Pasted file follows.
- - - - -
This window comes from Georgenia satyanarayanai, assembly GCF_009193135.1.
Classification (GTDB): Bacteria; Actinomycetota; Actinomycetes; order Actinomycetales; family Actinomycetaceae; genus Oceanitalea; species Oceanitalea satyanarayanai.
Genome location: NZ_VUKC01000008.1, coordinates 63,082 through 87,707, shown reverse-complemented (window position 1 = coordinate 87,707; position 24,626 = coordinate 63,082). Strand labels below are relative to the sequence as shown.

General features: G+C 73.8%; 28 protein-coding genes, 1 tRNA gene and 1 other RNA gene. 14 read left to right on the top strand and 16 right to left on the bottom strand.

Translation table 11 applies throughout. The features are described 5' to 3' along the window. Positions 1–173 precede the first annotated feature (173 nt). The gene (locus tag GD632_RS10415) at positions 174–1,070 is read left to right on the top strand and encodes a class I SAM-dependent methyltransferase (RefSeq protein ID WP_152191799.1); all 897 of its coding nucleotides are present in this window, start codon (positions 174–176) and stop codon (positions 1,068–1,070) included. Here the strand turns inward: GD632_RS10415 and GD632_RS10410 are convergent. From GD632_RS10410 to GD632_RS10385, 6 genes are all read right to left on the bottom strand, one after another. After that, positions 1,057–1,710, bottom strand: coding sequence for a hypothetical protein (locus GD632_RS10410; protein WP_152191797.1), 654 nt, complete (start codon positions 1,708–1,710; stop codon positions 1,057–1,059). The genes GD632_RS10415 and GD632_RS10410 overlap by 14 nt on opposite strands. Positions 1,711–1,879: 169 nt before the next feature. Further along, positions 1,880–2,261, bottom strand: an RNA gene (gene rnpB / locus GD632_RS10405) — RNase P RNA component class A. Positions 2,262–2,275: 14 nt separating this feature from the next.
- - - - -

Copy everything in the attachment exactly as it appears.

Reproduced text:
This window comes from Georgenia satyanarayanai, assembly GCF_009193135.1.
Classification (GTDB): Bacteria; Actinomycetota; Actinomycetes; order Actinomycetales; family Actinomycetaceae; genus Oceanitalea; species Oceanitalea satyanarayanai.
Genome location: NZ_VUKC01000008.1, coordinates 63,082 through 87,707, shown reverse-complemented (window position 1 = coordinate 87,707; position 24,626 = coordinate 63,082). Strand labels below are relative to the sequence as shown.

General features: G+C 73.8%; 28 protein-coding genes, 1 tRNA gene and 1 other RNA gene. 14 read left to right on the top strand and 16 right to left on the bottom strand.

Translation table 11 applies throughout. The features are described 5' to 3' along the window. Positions 1–173 precede the first annotated feature (173 nt). The gene (locus tag GD632_RS10415) at positions 174–1,070 is read left to right on the top strand and encodes a class I SAM-dependent methyltransferase (RefSeq protein ID WP_152191799.1); all 897 of its coding nucleotides are present in this window, start codon (positions 174–176) and stop codon (positions 1,068–1,070) included. Here the strand turns inward: GD632_RS10415 and GD632_RS10410 are convergent. From GD632_RS10410 to GD632_RS10385, 6 genes are all read right to left on the bottom strand, one after another. After that, positions 1,057–1,710, bottom strand: coding sequence for a hypothetical protein (locus GD632_RS10410; protein WP_152191797.1), 654 nt, complete (start codon positions 1,708–1,710; stop codon positions 1,057–1,059). The genes GD632_RS10415 and GD632_RS10410 overlap by 14 nt on opposite strands. Positions 1,711–1,879: 169 nt before the next feature. Further along, positions 1,880–2,261, bottom strand: an RNA gene (gene rnpB / locus GD632_RS10405) — RNase P RNA component class A. Positions 2,262–2,275: 14 nt separating this feature from the next.